A different approach for creating high-resolution patterns is needed. A technique that eliminates the issues with solvent management would be advantageous. There is also a need for a technology that permits high speed, accurate, and precise deposition of a functional material, more specifically, electroluminescent polymeric material on a substrate to create display devices. There is also a need for a technology that permits high speed, accurate, and precise patterning of a substrate that can be used to create high-resolution patterns on a receiver to form electroluminescent displays. There is also a need for formulations that permit high speed, accurate and precise deposition of a functional material, more specifically, electroluminescent polymeric material on a substrate to create display and imaging devices.

SUMMARY OF THE INVENTION

The present invention overcomes the problems discussed above by providing an imaging composition comprising a mixture of a fluid and a functional material, more specifically electroluminescent polymeric material. The fluid is compressed and the functional material is dissolved, dispersed and/or solubilized in the compressed fluid. The mixture is thermodynamically stable or thermodynamically metastable or both. The invention is useful for making polymeric light emitting diodes for display applications.

The present invention provides advantages by depositing functional material from the formulation in a manner such that it is solvent-free upon deposition and a solid film is created upon deposition.

BRIEF DESCRIPTION OF THE DRAWINGS

In the detailed description of the preferred embodiments of the invention presented below, reference is made to the accompanying drawings.

FIG. 1 is a graph of the luminescence spectra of poly(vinylcarbazole) powder and a poly(vinylcarbazole) film produced using a formulation composition of this invention.

FIG. 2 is a graph of the thickness and surface roughness of a poly(vinylcarbazole) film produced using a formulation composition of this invention.

DETAILED DESCRIPTION OF THE INVENTION

The formulations useful in the present invention contain a functional material, more specifically, electroluminescent polymeric material such as poly(p-phenylene-vinylene) which is shown in Formula I, or poly(vinyl carbazole) which is shown in Formula II,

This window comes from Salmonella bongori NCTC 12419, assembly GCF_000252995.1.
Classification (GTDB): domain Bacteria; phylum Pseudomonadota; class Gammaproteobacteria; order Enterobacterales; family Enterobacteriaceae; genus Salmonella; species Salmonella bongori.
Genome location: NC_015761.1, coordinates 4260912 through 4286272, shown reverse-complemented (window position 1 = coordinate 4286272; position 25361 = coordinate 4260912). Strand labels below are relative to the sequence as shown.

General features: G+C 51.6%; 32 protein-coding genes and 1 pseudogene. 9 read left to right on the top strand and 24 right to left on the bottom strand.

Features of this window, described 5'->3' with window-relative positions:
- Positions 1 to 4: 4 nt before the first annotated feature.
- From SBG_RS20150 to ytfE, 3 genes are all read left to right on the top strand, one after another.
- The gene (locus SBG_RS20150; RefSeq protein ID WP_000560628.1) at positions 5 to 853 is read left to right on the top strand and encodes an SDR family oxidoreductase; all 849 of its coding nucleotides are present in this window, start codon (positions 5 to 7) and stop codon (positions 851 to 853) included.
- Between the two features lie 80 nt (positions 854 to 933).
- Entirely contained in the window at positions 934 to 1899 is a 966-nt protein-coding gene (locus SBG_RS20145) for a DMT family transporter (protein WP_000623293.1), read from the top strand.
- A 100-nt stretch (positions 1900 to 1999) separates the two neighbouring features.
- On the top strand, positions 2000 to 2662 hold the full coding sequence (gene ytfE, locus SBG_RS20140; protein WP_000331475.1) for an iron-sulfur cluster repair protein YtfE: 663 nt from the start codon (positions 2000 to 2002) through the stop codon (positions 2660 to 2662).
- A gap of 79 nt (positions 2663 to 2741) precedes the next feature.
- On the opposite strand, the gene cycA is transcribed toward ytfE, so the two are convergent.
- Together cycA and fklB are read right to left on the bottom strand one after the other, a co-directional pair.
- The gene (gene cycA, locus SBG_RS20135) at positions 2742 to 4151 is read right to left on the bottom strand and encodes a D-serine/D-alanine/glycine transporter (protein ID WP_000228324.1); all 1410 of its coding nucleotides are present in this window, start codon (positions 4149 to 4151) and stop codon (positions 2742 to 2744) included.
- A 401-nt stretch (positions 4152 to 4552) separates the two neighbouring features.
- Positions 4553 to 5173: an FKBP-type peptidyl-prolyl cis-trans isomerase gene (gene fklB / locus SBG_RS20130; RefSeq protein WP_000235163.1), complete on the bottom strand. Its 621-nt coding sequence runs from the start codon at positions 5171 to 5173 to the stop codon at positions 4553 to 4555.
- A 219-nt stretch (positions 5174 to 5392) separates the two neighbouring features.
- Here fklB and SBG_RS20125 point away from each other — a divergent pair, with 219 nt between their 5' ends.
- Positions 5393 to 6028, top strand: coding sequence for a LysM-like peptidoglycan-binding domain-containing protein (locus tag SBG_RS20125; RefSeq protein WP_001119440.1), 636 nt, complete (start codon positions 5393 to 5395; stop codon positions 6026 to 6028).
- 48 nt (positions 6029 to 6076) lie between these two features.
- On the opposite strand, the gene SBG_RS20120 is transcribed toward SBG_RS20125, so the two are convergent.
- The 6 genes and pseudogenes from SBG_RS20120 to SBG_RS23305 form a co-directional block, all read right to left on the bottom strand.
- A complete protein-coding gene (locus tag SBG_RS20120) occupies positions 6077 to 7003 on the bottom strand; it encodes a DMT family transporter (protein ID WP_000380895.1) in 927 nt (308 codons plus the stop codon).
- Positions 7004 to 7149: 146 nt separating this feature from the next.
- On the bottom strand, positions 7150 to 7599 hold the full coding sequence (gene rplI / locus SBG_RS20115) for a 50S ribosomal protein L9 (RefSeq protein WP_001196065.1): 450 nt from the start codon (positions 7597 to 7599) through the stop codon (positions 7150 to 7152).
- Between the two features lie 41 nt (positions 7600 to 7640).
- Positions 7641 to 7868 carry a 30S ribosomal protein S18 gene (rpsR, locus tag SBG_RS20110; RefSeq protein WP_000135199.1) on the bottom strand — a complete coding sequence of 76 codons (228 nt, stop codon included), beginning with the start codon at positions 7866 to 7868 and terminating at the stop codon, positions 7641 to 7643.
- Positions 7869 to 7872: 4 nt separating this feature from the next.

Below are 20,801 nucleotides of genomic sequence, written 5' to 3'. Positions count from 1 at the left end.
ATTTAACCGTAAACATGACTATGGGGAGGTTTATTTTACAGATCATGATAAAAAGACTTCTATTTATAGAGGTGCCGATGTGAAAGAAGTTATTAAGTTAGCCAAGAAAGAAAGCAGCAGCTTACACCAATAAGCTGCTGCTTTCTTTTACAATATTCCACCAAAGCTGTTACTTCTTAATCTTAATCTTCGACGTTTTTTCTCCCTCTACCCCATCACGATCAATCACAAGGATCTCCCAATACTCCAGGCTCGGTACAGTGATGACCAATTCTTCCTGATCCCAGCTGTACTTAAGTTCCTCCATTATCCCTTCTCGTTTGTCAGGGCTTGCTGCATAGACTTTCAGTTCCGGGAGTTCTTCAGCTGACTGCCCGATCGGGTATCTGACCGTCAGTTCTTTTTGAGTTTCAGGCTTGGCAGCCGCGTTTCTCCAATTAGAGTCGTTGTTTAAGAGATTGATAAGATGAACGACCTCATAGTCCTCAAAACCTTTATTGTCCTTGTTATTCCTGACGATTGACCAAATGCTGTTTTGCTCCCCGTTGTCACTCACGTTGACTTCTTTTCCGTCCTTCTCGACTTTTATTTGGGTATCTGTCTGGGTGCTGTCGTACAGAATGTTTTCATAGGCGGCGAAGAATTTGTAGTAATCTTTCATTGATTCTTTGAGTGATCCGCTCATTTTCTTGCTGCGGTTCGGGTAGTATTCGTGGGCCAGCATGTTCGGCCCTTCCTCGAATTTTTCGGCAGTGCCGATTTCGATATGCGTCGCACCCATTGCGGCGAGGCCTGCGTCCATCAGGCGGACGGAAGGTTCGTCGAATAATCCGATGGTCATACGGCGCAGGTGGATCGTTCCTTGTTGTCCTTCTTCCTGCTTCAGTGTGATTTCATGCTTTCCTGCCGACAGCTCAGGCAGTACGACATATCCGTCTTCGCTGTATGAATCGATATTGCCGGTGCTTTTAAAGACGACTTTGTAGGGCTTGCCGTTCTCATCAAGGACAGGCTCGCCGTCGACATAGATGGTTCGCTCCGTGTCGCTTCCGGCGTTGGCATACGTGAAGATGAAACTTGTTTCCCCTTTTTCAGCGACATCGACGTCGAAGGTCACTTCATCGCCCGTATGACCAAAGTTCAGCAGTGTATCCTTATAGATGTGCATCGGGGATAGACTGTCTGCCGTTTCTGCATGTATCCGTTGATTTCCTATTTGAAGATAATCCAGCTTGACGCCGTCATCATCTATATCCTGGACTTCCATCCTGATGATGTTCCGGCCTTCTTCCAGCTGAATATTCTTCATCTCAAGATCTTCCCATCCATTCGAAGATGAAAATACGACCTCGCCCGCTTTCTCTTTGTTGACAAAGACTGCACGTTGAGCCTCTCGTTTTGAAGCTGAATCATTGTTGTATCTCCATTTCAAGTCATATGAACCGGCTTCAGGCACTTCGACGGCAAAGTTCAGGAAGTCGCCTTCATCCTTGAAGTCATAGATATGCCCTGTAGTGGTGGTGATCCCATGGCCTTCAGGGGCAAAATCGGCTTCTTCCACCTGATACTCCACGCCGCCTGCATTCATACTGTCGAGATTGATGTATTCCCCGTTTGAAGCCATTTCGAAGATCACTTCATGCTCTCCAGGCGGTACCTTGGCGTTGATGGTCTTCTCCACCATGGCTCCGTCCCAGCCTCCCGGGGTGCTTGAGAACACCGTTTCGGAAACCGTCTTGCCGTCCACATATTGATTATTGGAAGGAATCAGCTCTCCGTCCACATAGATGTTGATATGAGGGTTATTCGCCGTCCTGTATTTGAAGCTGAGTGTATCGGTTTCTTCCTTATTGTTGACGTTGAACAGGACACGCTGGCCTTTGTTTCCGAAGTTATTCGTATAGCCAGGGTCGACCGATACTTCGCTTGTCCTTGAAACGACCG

which is dissolved, dispersed and/or solubilized, in a compressed fluid. The compressed fluid is any material with a density greater than 0.1 grams/cc. The compressed fluid may include a compressed liquid and/or a supercritical fluid. Materials that are at sufficiently high temperatures and pressures below their critical point are known as compressed liquids. Materials in their supercritical fluid and/or compressed liquid state that exist as gases at ambient conditions find application here because of their unique ability to dissolve, solubilize and/or disperse functional materials, more specifically, electroluminescent polymeric materials, of interest in the compressed liquid or supercritical state. In this context, the chosen materials taken to a compressed liquid and/or supercritical fluid state are gases at ambient pressure and temperature. Ambient conditions are preferably defined as temperature in the range from −100 to +100 C., and pressure in the range from 110−8−100 atm for this application. More commonly, the ambient conditions are temperature in the range of 0 to 100 C. and pressure in the range from 110−5 to 100 atm. for this application. One skilled in the art would know how to select and maintain the appropriate ambient conditions such that the selected compressed fluid is gas at the ambient conditions.

The compressed fluids include, but are not limited to, carbon dioxide, nitrous oxide, ammonia, xenon, ethane, ethylene, propane, propylene, butane, isobutane, chlorotrifluoromethane, monofluoromethane, sulphur hexafluoride and mixtures thereof. Due its characteristics, e.g. low cost, wide availability, etc., carbon dioxide is generally preferred in many applications.

Functional materials, more specifically, electroluminescent polymeric materials can be any material that can be delivered to a receiver in the form of a pattern on the receiver to create an electroluminescent device. Such imaging devices could be organic light emitting diode or polymeric light emitting diode devices. These devices could be useful in display applications such as television, cell phone, personal digital assistant, appliance, automobile, signage, lighting, computer, communication, and wall.